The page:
• Forecast
  • News Tip
  • Categories
Temperature Precipitation
Estimated read time
3m 26s

Parnell rejects Medicaid expansion in Alaska

By KTVA Alaska 1:06 AM November 15, 2013

Decision opts out of billions in federal aid that state report says would have covered 43,000 uninsured Alaskans

ANCHORAGE – Governor Sean Parnell on Friday rejected an expansion of Medicaid in Alaska, forgoing billions of dollars in federal aid through 2020 that would have insured more than 43,000 Alaskans.

Calling the existing Medicaid program “unsustainable,” Parnell pointed to a state-commissioned report by the Lewin Group that looked at the state’s costs through 2020 under two scenarios: one that expanded Medicaid, and one that didn’t.

Both scenarios took into account changes to health laws that will come as part of the Affordable Care Act, known as Obamacare.

“I believe a costly Medicaid expansion, especially on top of the broken Obamacare system, is a hot mess,” Parnell said.

The expansion of the program would cost the state between $198.2 and $305.7 million through 2020; federal funds would have contributed between $2.1 and $3.7 billion within that same period.

“Baseline” estimates in the report suggest 43,316 Alaskans would be covered by expansion; assuming full enrollment by eligible Alaskans, that number would jump to 56,364.

“All those federal dollars are really enticing. They really are,” Parnell said. “But they’re not free. They’re paid for by debt and printing more money. They’re paid for by our kids and grandkids. And they also come with the price of being more financially dependent on the federal government than we are today.”

“It is not my intention to create an economy here that revolves around federal dependence,” he added.

Not expanding the program, the report found, would cost Alaska about $39.9 million through 2020, insuring an estimated 779 uninsured Alaskans. The report noted that, should the state not expand Medicaid, “about 19,900 individuals will remain uninsured who would have otherwise gained coverage under Medicaid expansion.”

Rather than expand, Parnell said the solution is reform. To that end, he’s creating a task force to examine the state’s current system and bring its costs under control. The Medicaid Reform Advisory Group—to be made up of senators, house representatives, three appointees and a chairman to be named by the governor—will deliver their report within the year.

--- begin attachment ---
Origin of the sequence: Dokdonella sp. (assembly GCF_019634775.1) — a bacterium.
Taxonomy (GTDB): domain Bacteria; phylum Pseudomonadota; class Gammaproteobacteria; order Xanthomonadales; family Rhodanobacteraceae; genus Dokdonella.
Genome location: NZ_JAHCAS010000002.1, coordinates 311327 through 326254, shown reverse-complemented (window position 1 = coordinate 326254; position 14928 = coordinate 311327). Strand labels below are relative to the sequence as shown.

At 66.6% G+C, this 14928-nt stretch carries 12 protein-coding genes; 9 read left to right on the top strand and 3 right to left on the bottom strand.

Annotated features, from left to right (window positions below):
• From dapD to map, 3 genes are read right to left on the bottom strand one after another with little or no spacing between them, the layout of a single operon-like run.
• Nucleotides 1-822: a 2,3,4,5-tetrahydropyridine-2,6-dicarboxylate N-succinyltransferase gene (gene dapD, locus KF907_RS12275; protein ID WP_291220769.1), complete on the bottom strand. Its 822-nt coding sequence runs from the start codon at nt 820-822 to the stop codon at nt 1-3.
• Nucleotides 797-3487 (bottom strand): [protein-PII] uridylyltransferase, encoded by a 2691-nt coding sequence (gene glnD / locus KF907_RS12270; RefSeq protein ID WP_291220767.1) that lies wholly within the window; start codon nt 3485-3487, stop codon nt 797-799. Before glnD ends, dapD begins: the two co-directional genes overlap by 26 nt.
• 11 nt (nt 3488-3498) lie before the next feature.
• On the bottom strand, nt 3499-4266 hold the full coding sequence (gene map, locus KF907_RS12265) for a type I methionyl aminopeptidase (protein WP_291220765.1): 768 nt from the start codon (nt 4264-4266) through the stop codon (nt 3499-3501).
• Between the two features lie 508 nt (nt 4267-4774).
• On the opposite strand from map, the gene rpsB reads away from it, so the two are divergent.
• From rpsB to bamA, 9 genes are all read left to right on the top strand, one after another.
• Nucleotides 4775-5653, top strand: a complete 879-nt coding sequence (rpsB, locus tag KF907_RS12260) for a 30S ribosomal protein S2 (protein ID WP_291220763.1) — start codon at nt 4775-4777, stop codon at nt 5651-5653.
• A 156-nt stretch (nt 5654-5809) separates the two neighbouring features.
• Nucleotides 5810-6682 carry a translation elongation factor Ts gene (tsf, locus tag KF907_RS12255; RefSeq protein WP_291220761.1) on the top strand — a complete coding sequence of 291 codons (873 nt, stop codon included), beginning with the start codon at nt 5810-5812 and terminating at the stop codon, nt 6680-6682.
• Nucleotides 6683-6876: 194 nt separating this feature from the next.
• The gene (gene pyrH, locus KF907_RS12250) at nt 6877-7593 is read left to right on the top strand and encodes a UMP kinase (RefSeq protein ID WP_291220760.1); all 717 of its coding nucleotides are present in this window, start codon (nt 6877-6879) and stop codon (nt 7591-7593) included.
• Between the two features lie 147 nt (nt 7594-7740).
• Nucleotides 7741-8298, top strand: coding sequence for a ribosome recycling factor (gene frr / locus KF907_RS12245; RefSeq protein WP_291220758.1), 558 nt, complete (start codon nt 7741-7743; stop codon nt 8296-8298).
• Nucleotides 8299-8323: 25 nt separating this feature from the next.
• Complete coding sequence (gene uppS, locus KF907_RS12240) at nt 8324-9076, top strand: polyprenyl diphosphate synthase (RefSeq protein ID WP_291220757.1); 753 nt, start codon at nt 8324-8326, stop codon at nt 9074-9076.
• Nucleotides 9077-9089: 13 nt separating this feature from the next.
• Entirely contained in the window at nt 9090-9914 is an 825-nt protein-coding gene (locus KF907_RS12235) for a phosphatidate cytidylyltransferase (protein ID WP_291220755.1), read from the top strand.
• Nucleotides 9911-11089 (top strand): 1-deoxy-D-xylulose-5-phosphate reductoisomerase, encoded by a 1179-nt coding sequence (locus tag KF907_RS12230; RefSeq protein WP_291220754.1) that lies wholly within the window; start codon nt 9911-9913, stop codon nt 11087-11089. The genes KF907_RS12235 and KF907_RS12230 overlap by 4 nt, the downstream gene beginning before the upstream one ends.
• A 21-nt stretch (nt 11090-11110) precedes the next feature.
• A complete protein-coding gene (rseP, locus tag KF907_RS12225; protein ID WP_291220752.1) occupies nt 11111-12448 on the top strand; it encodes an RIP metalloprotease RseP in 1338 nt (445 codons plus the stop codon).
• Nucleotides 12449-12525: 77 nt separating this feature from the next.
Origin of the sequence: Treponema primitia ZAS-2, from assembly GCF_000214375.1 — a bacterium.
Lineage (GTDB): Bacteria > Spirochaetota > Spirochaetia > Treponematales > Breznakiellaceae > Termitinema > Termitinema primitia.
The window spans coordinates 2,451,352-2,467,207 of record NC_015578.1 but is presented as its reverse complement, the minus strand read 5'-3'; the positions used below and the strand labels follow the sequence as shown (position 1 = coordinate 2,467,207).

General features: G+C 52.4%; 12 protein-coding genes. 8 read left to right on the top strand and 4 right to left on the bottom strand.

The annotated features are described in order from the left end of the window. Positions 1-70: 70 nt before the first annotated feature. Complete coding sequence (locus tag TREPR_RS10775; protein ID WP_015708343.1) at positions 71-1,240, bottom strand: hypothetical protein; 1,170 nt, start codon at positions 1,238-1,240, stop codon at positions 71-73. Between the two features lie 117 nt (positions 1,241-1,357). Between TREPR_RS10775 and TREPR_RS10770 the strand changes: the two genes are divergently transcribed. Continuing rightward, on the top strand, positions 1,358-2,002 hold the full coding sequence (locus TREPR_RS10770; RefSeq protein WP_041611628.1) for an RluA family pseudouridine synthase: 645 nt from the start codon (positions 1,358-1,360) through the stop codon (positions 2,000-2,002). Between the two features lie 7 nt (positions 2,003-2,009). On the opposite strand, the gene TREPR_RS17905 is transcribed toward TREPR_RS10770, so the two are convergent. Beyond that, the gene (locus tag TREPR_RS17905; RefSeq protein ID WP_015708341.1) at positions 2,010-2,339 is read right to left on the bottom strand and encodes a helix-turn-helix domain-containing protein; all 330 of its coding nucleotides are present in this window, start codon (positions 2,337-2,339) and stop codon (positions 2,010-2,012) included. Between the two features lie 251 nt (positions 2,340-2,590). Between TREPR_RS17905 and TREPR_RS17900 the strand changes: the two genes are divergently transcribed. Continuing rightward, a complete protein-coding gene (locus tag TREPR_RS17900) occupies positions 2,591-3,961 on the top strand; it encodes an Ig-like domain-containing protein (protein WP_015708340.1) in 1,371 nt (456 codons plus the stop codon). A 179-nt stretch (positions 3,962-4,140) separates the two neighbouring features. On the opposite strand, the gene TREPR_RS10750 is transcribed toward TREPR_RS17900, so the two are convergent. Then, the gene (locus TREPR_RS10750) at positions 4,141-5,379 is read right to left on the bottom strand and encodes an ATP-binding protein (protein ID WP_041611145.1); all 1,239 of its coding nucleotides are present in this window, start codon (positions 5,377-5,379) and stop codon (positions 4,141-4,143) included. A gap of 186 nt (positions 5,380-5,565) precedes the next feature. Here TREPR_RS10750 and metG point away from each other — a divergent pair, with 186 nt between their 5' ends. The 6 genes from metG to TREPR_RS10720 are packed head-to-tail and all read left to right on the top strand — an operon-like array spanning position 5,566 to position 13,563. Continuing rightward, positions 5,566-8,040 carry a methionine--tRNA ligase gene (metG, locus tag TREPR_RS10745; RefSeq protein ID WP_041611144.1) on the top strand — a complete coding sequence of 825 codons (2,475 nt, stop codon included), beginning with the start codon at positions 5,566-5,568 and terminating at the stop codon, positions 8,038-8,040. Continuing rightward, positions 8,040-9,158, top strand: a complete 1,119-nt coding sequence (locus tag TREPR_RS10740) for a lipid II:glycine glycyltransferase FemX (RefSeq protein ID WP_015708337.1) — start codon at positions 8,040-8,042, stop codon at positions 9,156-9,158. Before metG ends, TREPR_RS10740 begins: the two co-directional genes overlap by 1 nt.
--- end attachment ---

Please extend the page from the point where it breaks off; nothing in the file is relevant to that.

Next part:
Several groups, including the Anchorage Chamber of Commerce and the Alaska Native Tribal Health Consortium, had supported the expansion. The governor’s announcement left many unhappy.

“This is not a good time to be a low-income, low-wage worker in Alaska,” said Dahna Graham with Anchorage Faith & Action Congregations Together, a faith-based group of 15 congregations in the city that had supported broadening Medicaid in the state.

She and other AFACT members sang and prayed over lit candles outside the Atwood building in downtown Anchorage as the governor made his announcement today. Saying they were “shocked” and “heartbroken” by the governor’s decision, she said it would ultimately hurt those who can’t afford insurance the most.

“They have nowhere to go, no insurance to buy,” Graham said. “They’ll just have to pray they don’t get sick. We’re sure praying for them.”

Graham said she was most upset about the lack of public process on the decision.

“We haven’t been able to have any public meetings on this,” she said. “We’ve had no access to [the state’s report].” The report is dated April 12, but Parnell said during his announcement that he first saw the report two weeks ago.

Also unhappy about the governor’s decision: Alaska’s democratic lawmakers. Senator Bill Wielechowski said he had been trying to obtain a copy of the state’s report for months, to no avail. He said he’s disappointed that Alaskans won’t be able to take advantage of the federal aid.

“Our tax dollars are going back to D.C., and in exchange we would be getting 43,300 Alaskans insured,” he said. “We are now turning those tax dollars over, and letting them be used so people in California, people in New York, people in Kentucky, other states around the country, to insure their residents.”